Thursday, January 24, 2013

Mayo Clinic Cancer Symposium

2nd annual Mayo Clinic Symposium was held at the Marriott just a mile or so away from the Phoenix Campus of Mayo Clinic.  I attended again this year, it was good to see my team of doctors there and ready to present information.

Dr. Northfelt, my med/oncologist and myself
Some of the information I learned from the meetings were new to me, some I already knew but this is the reason I like to attend these symposiums so that I can learn all I can about my disease and what the new techniques or statistics are.

I learned that 200,000 new cases per year are reported of breast cancer, the side effects of radiation are some that I am dealing with still. 

Lymphedema ✓
Lung inflammation
Fatigue ✓
Depression and anxiety ✓
Chest wall and or breast tenderness ✓
Breast swelling ✓
Skin burning

I only have 5 out of those 7 side effects, so feel blessed to not have to deal with lung inflammation or burning skin anymore.

I learned that Radical Mastectomy's no longer are performed and have not been performed on breast cancer patients since the 1970's.  They no longer perform these because the surgical procedures have been incredibly advanced since then.  In a radical mastectomy they used to have to take everything including the bone surrounding the area, this left women with horrible battle scars.  I had a bi-lateral mastectomy, both breasts were taken with all surrounding tissue but not bone, leaving surgeons the ability to reconstruct in an easier way, with much better results.

When someone has a lumpectomy they only have a 1.9% of recurrence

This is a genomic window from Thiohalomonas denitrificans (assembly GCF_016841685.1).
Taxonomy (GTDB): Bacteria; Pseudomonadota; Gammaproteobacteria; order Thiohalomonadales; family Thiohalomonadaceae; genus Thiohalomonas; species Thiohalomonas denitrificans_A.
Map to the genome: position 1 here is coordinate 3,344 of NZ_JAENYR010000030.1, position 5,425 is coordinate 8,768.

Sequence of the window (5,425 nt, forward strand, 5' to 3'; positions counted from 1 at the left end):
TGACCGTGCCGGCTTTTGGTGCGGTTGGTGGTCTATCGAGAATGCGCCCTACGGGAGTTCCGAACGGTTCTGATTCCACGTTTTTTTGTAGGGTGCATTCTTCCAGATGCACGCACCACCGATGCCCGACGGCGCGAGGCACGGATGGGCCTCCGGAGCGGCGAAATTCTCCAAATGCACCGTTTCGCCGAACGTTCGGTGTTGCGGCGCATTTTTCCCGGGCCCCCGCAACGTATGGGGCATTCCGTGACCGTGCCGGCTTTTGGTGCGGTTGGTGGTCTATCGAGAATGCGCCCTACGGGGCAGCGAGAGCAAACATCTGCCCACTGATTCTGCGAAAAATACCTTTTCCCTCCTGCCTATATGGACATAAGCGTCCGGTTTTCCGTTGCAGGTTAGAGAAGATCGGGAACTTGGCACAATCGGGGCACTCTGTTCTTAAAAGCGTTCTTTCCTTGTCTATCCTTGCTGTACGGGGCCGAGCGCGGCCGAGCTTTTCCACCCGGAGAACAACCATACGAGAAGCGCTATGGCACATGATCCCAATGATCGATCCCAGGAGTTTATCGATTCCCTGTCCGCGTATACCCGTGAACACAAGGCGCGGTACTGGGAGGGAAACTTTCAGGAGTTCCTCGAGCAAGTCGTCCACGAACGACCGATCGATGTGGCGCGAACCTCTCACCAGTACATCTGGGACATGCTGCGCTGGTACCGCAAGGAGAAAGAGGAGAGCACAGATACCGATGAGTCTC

single mastectomy 1.1% recurrence and only 0/3% of cancer patients who have a lump in one breast will get another one in the other breast--in the words of Dr. Kreymerman "they are sisters, not twins"
BRCA 1 or 2 mutation only has 30% 10 year recurrence in the other breast.
Only 25% of breast cancer diagnosis are women under the age of 80.

Some great things to come are:
Cancer Vaccines
the studying of tumor clones
DCIS vaccines
Her2 antibodies

One bit of information I thought was interesting, 15% of patients who go through the cancer process will get Post Traumatic Stress Syndrome.  It's as if you have been through a war, the fear and anxiety of the return of the cancer or having to continue to deal with the side effects of cancer treatments can literally put ones body into traumatic stress.

With recurrent patients, 45% of women have treatable anxiety and depression within the 1st 3 months of 2nd diagnosis.  This is not a mountain to climb over,  but more of a terrain to walk through.

Did you know

55% stress over financial problems during treatment
46% cut back on food to able to pay their bills
6% lose their homes and have to relocate
50% are not comfortable talking about any of these symptoms, even to their doctors
50% of patients do not share all of what they are feeling or their fears with caregivers or family
history of abuse, physical, mental or sexual will increase the levels of anxiety and will not be
shared with doctors
most women post treatment will have low sex desire, vaginal dryness and feel embarrassed about asking or talking about it with their doctor.

I was not surprised by the fact that most women do not want to share a lot of intimate details with their doctors, but was reassured knowing I am one of them and it is normal.

I am still waiting to here back from Mayo about my ultra sound, and low white cell count--no news to report.


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